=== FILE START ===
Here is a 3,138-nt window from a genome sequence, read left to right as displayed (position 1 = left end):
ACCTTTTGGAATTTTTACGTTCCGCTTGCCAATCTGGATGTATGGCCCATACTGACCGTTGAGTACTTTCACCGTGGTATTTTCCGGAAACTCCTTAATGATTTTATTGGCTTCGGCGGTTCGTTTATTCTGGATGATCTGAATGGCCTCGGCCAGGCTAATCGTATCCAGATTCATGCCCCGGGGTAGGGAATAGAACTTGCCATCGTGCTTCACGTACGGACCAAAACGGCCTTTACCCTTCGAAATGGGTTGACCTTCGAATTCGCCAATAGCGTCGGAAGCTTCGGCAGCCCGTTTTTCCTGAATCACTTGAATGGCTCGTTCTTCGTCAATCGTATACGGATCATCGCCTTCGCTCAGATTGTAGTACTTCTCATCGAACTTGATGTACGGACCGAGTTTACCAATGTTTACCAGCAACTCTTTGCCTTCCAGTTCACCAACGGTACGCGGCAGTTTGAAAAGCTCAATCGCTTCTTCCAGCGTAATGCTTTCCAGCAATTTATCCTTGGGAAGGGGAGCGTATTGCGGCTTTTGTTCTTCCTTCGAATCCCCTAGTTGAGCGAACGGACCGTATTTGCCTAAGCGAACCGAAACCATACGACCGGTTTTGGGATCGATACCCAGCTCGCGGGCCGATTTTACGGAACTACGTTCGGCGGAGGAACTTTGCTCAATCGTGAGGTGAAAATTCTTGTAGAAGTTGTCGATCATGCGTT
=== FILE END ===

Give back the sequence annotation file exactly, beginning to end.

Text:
Here is a 3,138-nt window from a genome sequence, read left to right as displayed (position 1 = left end):
ACCTTTTGGAATTTTTACGTTCCGCTTGCCAATCTGGATGTATGGCCCATACTGACCGTTGAGTACTTTCACCGTGGTATTTTCCGGAAACTCCTTAATGATTTTATTGGCTTCGGCGGTTCGTTTATTCTGGATGATCTGAATGGCCTCGGCCAGGCTAATCGTATCCAGATTCATGCCCCGGGGTAGGGAATAGAACTTGCCATCGTGCTTCACGTACGGACCAAAACGGCCTTTACCCTTCGAAATGGGTTGACCTTCGAATTCGCCAATAGCGTCGGAAGCTTCGGCAGCCCGTTTTTCCTGAATCACTTGAATGGCTCGTTCTTCGTCAATCGTATACGGATCATCGCCTTCGCTCAGATTGTAGTACTTCTCATCGAACTTGATGTACGGACCGAGTTTACCAATGTTTACCAGCAACTCTTTGCCTTCCAGTTCACCAACGGTACGCGGCAGTTTGAAAAGCTCAATCGCTTCTTCCAGCGTAATGCTTTCCAGCAATTTATCCTTGGGAAGGGGAGCGTATTGCGGCTTTTGTTCTTCCTTCGAATCCCCTAGTTGAGCGAACGGACCGTATTTGCCTAAGCGAACCGAAACCATACGACCGGTTTTGGGATCGATACCCAGCTCGCGGGCCGATTTTACGGAACTACGTTCGGCGGAGGAACTTTGCTCAATCGTGAGGTGAAAATTCTTGTAGAAGTTGTCGATCATGCGTT